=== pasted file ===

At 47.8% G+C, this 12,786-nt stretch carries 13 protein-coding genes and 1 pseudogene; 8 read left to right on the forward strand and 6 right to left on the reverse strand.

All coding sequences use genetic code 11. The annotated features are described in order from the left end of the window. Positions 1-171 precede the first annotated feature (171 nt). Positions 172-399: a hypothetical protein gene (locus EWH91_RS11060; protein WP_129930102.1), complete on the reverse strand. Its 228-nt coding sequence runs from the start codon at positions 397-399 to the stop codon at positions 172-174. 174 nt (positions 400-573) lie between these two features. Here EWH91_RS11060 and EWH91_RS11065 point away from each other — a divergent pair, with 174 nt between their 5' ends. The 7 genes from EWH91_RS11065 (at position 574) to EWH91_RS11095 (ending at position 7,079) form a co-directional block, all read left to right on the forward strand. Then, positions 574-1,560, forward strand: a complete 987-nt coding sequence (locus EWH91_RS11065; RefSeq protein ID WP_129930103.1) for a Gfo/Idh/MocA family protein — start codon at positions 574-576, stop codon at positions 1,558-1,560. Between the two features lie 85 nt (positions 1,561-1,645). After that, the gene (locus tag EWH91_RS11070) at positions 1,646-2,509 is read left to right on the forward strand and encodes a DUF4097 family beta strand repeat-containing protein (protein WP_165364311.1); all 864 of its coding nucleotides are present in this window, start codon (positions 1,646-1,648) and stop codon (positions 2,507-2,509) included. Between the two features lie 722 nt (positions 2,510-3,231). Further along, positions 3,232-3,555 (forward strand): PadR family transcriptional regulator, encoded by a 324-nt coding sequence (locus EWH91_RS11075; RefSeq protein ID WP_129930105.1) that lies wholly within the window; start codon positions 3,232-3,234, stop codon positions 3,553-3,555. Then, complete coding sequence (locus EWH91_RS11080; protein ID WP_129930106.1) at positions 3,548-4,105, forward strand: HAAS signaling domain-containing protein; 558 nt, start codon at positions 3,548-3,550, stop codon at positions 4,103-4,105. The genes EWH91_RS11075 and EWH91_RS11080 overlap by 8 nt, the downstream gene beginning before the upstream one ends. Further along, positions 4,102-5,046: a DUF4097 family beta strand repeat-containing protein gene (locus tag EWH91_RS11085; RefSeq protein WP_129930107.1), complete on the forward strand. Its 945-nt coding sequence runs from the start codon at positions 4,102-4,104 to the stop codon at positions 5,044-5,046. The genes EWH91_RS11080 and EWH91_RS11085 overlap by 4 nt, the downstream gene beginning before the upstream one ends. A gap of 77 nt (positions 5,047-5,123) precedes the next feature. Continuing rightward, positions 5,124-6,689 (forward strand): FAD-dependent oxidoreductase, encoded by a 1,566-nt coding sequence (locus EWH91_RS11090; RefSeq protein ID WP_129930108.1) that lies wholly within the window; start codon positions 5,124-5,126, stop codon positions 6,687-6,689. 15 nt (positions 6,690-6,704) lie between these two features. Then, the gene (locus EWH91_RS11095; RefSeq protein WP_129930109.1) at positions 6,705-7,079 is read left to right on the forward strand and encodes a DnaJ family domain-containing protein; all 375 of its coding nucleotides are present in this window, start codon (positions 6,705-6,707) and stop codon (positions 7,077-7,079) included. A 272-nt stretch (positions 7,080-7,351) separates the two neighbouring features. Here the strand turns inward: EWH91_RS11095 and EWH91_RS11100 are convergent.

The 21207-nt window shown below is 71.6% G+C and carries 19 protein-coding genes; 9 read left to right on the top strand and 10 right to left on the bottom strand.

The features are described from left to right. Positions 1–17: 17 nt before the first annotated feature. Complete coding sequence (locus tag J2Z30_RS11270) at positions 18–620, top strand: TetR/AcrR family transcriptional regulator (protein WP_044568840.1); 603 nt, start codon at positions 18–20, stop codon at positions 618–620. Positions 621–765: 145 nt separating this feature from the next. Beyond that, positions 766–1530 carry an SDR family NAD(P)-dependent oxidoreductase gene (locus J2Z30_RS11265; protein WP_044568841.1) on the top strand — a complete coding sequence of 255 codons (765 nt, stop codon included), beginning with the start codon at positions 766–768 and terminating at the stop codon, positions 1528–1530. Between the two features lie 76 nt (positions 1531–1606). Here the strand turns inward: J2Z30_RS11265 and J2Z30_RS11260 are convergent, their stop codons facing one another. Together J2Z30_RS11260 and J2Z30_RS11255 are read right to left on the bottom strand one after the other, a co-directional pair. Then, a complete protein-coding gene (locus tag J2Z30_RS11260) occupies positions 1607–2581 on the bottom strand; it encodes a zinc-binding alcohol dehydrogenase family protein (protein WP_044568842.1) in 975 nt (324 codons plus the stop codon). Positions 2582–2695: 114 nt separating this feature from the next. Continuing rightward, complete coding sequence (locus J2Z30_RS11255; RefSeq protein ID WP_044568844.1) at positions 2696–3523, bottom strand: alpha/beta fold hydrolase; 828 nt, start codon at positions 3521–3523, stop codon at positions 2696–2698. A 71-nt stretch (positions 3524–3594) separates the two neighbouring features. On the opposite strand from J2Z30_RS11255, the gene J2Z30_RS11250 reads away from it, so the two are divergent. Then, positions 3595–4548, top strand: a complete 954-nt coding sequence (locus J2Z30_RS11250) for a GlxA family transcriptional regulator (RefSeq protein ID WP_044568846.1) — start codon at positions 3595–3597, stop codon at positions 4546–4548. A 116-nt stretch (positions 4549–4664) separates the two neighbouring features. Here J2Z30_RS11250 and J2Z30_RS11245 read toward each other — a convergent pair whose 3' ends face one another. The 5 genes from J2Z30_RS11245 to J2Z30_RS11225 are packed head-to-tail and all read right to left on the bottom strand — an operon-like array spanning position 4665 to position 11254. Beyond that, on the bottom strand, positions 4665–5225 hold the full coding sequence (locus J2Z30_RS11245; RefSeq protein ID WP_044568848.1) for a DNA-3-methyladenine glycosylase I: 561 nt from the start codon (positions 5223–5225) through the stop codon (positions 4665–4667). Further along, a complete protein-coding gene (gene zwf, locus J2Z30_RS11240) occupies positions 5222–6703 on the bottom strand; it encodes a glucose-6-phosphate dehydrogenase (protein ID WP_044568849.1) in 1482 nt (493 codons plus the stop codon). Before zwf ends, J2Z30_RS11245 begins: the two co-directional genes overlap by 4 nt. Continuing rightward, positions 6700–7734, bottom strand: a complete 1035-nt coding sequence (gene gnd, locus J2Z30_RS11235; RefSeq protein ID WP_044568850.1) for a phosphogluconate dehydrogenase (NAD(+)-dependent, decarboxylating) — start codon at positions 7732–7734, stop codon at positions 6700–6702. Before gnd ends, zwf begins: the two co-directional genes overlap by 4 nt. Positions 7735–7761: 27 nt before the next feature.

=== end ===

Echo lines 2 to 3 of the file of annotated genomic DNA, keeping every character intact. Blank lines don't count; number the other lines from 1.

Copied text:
All coding sequences use genetic code 11. The annotated features are described in order from the left end of the window. Positions 1-171 precede the first annotated feature (171 nt). Positions 172-399: a hypothetical protein gene (locus EWH91_RS11060; protein WP_129930102.1), complete on the reverse strand. Its 228-nt coding sequence runs from the start codon at positions 397-399 to the stop codon at positions 172-174. 174 nt (positions 400-573) lie between these two features. Here EWH91_RS11060 and EWH91_RS11065 point away from each other — a divergent pair, with 174 nt between their 5' ends. The 7 genes from EWH91_RS11065 (at position 574) to EWH91_RS11095 (ending at position 7,079) form a co-directional block, all read left to right on the forward strand. Then, positions 574-1,560, forward strand: a complete 987-nt coding sequence (locus EWH91_RS11065; RefSeq protein ID WP_129930103.1) for a Gfo/Idh/MocA family protein — start codon at positions 574-576, stop codon at positions 1,558-1,560. Between the two features lie 85 nt (positions 1,561-1,645). After that, the gene (locus tag EWH91_RS11070) at positions 1,646-2,509 is read left to right on the forward strand and encodes a DUF4097 family beta strand repeat-containing protein (protein WP_165364311.1); all 864 of its coding nucleotides are present in this window, start codon (positions 1,646-1,648) and stop codon (positions 2,507-2,509) included. Between the two features lie 722 nt (positions 2,510-3,231). Further along, positions 3,232-3,555 (forward strand): PadR family transcriptional regulator, encoded by a 324-nt coding sequence (locus EWH91_RS11075; RefSeq protein ID WP_129930105.1) that lies wholly within the window; start codon positions 3,232-3,234, stop codon positions 3,553-3,555. Then, complete coding sequence (locus EWH91_RS11080; protein ID WP_129930106.1) at positions 3,548-4,105, forward strand: HAAS signaling domain-containing protein; 558 nt, start codon at positions 3,548-3,550, stop codon at positions 4,103-4,105. The genes EWH91_RS11075 and EWH91_RS11080 overlap by 8 nt, the downstream gene beginning before the upstream one ends. Further along, positions 4,102-5,046: a DUF4097 family beta strand repeat-containing protein gene (locus tag EWH91_RS11085; RefSeq protein WP_129930107.1), complete on the forward strand. Its 945-nt coding sequence runs from the start codon at positions 4,102-4,104 to the stop codon at positions 5,044-5,046. The genes EWH91_RS11080 and EWH91_RS11085 overlap by 4 nt, the downstream gene beginning before the upstream one ends. A gap of 77 nt (positions 5,047-5,123) precedes the next feature. Continuing rightward, positions 5,124-6,689 (forward strand): FAD-dependent oxidoreductase, encoded by a 1,566-nt coding sequence (locus EWH91_RS11090; RefSeq protein ID WP_129930108.1) that lies wholly within the window; start codon positions 5,124-5,126, stop codon positions 6,687-6,689. 15 nt (positions 6,690-6,704) lie between these two features. Then, the gene (locus EWH91_RS11095; RefSeq protein WP_129930109.1) at positions 6,705-7,079 is read left to right on the forward strand and encodes a DnaJ family domain-containing protein; all 375 of its coding nucleotides are present in this window, start codon (positions 6,705-6,707) and stop codon (positions 7,077-7,079) included. A 272-nt stretch (positions 7,080-7,351) separates the two neighbouring features. Here the strand turns inward: EWH91_RS11095 and EWH91_RS11100 are convergent.

The 21207-nt window shown below is 71.6% G+C and carries 19 protein-coding genes; 9 read left to right on the top strand and 10 right to left on the bottom strand.